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I have posted a link there to this topic so the OP can see my work.A not so simple problem, or is it?

x^ln x/ (lnx)^x ; when x approaches infinity

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- Thread starter
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- #1

I have posted a link there to this topic so the OP can see my work.A not so simple problem, or is it?

x^ln x/ (lnx)^x ; when x approaches infinity

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We are given to compute:

\(\displaystyle L=\lim_{x\to\infty}\frac{x^{\ln(x)}}{\ln^x(x)}\)

Observing that we have the indeterminate form \(\displaystyle \frac{\infty}{\infty}\), we may apply L'Hôpital's Rule. Thus, we need to compute the derivatives of the numerator and denominator.

Let's begin with the numerator, and let:

\(\displaystyle y=x^{\ln(x)}\)

Taking the natural log of both sides, we obtain:

\(\displaystyle \ln(y)=\ln^2(x)\)

Implicitly differentiating with respect to $x$, we have:

\(\displaystyle \frac{1}{y}\frac{dy}{dx}=\frac{2}{x}\ln(x)\)

\(\displaystyle \frac{dy}{dx}=\frac{2y}{x}\ln(x)\)

\(\displaystyle \frac{dy}{dx}=\frac{2x^{\ln(x)}}{x}\ln(x)=2x^{\ln(x)-1}\ln(x)\)

Now, for the denominator, let:

\(\displaystyle y=\ln^x(x)\)

Taking the natural log of both sides, we have:

\(\displaystyle \ln(y)=x\ln(\ln(x))\)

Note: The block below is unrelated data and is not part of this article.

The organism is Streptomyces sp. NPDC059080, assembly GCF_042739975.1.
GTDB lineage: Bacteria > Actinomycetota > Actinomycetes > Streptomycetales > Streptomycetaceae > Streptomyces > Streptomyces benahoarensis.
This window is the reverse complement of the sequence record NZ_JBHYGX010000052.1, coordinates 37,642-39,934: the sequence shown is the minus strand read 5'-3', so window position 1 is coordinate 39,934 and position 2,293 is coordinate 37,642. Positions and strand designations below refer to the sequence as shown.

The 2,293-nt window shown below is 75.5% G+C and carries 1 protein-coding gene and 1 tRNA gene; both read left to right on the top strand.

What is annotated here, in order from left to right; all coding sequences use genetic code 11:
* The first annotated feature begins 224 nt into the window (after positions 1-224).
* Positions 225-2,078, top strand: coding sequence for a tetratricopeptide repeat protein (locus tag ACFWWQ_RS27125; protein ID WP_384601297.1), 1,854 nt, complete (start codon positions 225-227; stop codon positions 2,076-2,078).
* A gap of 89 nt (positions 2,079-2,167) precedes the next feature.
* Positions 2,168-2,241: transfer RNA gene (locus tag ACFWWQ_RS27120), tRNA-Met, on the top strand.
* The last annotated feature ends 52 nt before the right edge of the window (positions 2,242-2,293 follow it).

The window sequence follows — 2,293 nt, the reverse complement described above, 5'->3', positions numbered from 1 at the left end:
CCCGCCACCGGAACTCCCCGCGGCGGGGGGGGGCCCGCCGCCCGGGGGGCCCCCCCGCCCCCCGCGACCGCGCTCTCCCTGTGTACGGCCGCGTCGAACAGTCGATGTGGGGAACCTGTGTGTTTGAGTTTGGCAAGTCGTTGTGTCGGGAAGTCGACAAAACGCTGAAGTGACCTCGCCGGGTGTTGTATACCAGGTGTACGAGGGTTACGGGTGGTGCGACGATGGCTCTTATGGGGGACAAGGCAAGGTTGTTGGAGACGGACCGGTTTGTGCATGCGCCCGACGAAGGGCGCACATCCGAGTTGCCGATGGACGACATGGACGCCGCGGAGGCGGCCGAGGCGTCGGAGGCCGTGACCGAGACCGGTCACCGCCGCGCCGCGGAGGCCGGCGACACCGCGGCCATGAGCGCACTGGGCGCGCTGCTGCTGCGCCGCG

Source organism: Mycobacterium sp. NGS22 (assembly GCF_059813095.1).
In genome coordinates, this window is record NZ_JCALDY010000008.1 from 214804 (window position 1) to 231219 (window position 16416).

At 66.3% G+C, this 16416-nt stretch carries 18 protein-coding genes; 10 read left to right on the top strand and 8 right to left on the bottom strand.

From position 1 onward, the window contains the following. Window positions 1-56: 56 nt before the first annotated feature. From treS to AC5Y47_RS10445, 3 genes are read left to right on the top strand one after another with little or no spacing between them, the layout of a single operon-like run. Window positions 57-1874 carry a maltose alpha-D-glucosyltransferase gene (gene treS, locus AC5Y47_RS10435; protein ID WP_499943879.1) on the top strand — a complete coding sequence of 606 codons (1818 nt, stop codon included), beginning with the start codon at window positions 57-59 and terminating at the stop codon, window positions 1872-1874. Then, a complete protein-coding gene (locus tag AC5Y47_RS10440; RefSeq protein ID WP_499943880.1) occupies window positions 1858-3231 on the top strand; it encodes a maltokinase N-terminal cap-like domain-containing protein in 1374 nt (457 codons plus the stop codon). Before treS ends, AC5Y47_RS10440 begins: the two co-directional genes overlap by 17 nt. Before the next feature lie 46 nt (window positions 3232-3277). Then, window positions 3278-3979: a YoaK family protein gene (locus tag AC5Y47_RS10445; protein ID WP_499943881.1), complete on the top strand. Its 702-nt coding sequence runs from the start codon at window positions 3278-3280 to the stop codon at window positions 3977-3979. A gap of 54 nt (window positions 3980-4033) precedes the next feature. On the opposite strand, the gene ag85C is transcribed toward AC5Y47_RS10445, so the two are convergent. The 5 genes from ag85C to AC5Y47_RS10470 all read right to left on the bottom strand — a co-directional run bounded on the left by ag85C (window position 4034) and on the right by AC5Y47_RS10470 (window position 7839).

Implicitly differentiating with respect to $x$, we have:

\(\displaystyle \frac{1}{y}\frac{dy}{dx}=x\frac{1}{\ln(x)}\frac{1}{x}+\ln(\ln(x))=\ln(\ln(x))+\frac{1}{\ln(x)}\)

\(\displaystyle \frac{dy}{dx}=y\left(\ln(\ln(x))+\frac{1}{\ln(x)} \right)\)

\(\displaystyle \frac{dy}{dx}=\ln^x(x)\left(\ln(\ln(x))+\frac{1}{\ln(x)} \right)\)

And so we may now state:

\(\displaystyle L=\lim_{x\to\infty}\frac{2x^{\ln(x)-1}\ln(x)}{\ln^x(x) \left(\ln(\ln(x))+\frac{1}{\ln(x)} \right)}= 2L\lim_{x\to\infty}\frac{\ln(x)}{x\left(\ln(\ln(x))+\frac{1}{\ln(x)} \right)}\)

At this point, we may observe that the denominator dominates the numerator, and so we may conclude:

\(\displaystyle L=0\)

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\(\displaystyle L=\lim_{x\to\infty}e^{\ln(x)(\ln(x)-x)}\)

Hence:

\(\displaystyle \ln(L)=\lim_{x\to\infty}\left(\ln(x)(\ln(x)-x) \right)=\lim_{x\to\infty}\left(\frac{\frac{\ln(x)}{x}-1}{\frac{1}{x\ln(x)}} \right)=-\infty\)

and so:

\(\displaystyle L=0\)